Geek Chic: Old Computers As Collectibles

Collectors are taking a second look at obsolete computers such as Thomas Ballos's Apple IIc.
Collectors are taking a second look at obsolete computers such as Thomas Ballos's Apple IIc. (By Len Spoden For The Washington Post)
By Jose Antonio Vargas
Washington Post Staff Writer
Tuesday, June 28, 2005

The year was 1986 and Bud Ballos was an eighth-grader, a proud owner of a brand-new computer with what was to him "a weird thing" called a mouse.

Remember the Apple II? It was a fixture -- in the library, next to the card-catalogue filing cabinet -- in many a middle school beginning in the 1980s.

"This was the start of the new computer, and at the time, I didn't really know what it was," Ballos says of his very first desktop, its screen no bigger than 7 inches by 5 inches, its color off-white, the kind of plastic that starts to yellow after a while. In the early years, not too many families actually had a computer at home. "I thought it was cool. My friends thought it was cool. We'd look at it and go, 'Wow, all right.' "

Ballos is 33 now and goes by Thomas rather than Bud. He's a novice collector and a random one at that: coins from the United States and Canada, belt plates from the Civil War, Native American spearheads and arrowheads, some of them 1,300 to 3,000 years old. They're all kept in the garage of his Ashburn home, where the showpiece -- "I did my homework on it; I played Donkey Kong on it; I brought it with me to college," he explains -- is his Apple IIc.

You'd think Ballos would have trashed or recycled his childhood Apple, but these days people are holding on to their first (and second, and third) desktops and laptops. Some keep them for nostalgia's sake, others for the kitsch value. Whatever the motivation, the urge to hang on has turned yesteryear's outmoded computers into today's historic artifacts -- giving them a growing value in the ever-so-hungry collectibles market.

From an early 1975 Altair 8800, named after a planet in a "Star Trek" episode, to a 1981 IBM Personal Computer that a young Bill Gates helped develop, what's on the collectibles menu covers a broadening taste. Some of these computers are rare. Some are actually quite common and may be sitting in people's basements right now.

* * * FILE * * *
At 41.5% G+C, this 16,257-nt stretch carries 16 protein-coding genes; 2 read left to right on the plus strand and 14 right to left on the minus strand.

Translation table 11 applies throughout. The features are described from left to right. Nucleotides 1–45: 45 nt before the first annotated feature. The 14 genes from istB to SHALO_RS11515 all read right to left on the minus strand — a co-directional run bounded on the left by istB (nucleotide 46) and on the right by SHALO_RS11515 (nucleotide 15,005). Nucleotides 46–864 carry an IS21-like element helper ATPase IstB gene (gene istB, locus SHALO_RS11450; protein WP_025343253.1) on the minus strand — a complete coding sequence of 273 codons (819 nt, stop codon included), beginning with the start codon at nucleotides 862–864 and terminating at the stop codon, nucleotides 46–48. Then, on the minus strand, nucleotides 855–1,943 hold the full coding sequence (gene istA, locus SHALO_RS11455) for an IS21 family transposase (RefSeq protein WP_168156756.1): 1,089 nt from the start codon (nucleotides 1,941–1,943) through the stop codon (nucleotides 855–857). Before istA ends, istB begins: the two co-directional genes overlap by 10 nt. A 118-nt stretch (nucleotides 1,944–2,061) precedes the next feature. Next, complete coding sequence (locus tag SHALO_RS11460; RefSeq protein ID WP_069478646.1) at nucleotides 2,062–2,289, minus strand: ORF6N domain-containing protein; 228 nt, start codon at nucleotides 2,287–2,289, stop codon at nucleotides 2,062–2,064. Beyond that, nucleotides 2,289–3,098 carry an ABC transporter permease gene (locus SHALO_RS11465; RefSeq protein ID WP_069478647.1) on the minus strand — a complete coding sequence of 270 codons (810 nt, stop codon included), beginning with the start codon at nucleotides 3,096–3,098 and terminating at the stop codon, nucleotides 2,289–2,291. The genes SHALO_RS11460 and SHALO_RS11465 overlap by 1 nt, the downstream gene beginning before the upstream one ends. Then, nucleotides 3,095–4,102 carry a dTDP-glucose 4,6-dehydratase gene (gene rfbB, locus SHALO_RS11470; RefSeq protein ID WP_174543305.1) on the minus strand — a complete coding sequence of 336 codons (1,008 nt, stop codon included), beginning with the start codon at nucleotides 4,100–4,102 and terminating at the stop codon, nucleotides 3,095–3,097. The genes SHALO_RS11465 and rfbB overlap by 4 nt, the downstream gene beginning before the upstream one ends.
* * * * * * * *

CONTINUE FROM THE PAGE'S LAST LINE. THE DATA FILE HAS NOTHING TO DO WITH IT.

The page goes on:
Pepe Tozzo, author of the upcoming book "Retro Electro: Collecting Technology From Atari to Walkman," puts the price of the Altair, depending on its condition, between $930 and $2,785. But that's chump change compared with the $72,000 that Lot 238 -- the eight-page typed "Outline of Plans for Development of Electronic Computers," written in 1946 and regarded as the "founding document of the computer industry" -- brought at Christie's in New York in February.

Ten years ago, the mantra was that old computers were worthless -- smushed, forgotten, unbought in roadside yard sales. Today, the chances of scoring undiscovered gems at Sunday flea markets, or thrift shops on Nowhere Boulevard, or computer recycling centers on Faraway Street, are still pretty good, but even casual collectors spend a great deal of time shopping and researching online. There's Classic Tech ( ) and the Obsolete Technology Website ( ), to name just two sites, and of course there's eBay, where on any given day dozens of vintage IBMs, Ataris, Amigas, Apples, Commodores, you name it, are up for bidding.

On a recent Wednesday, with 4 days 7 hours left on a listing, the top bid for an IMSAI 8080 microcomputer circa 1977 -- Matthew Broderick, in the 1983 film "War Games," almost started global thermonuclear war with one -- is $1,025. "I built it from kit and used for several years," writes the eBay seller. The bid started at $450.

Tony Romando, editor in chief of Sync, the men's magazine for the gadget-obsessed, says there's a one-word reason why people collect old hard- and software: cool.

"Who keeps an Apple II laying around? The hipster who owns a Treo cell and a PowerBook G4 and an iPod but last month went out and bought a rotary phone for his living room and sometimes walks around with a Walkman for street cred," says Romando. He keeps his circa-1999 iBook -- the one that looks like a toilet seat -- in the basement, next to one of those tiki lamps that repel mosquitoes. "Nobody's buying these old computers for the technology. They're buying it for style. For a lot of people it's artwork."

Sync runs a column in which a resident expert prices readers' electronic treasures. To Ritesh Dulal of Lexington, Ky., who wrote in asking about "a box full of Bell & Howell Apple II dinosaurs," Sync suggested that instead of cashing in for an estimated $300 ("with appropriate manuals"), he should hang on: "You never know when that Mac-crazed hottie from work is going to drop by for drinks. You'll score with this super-hip antique on your desk."

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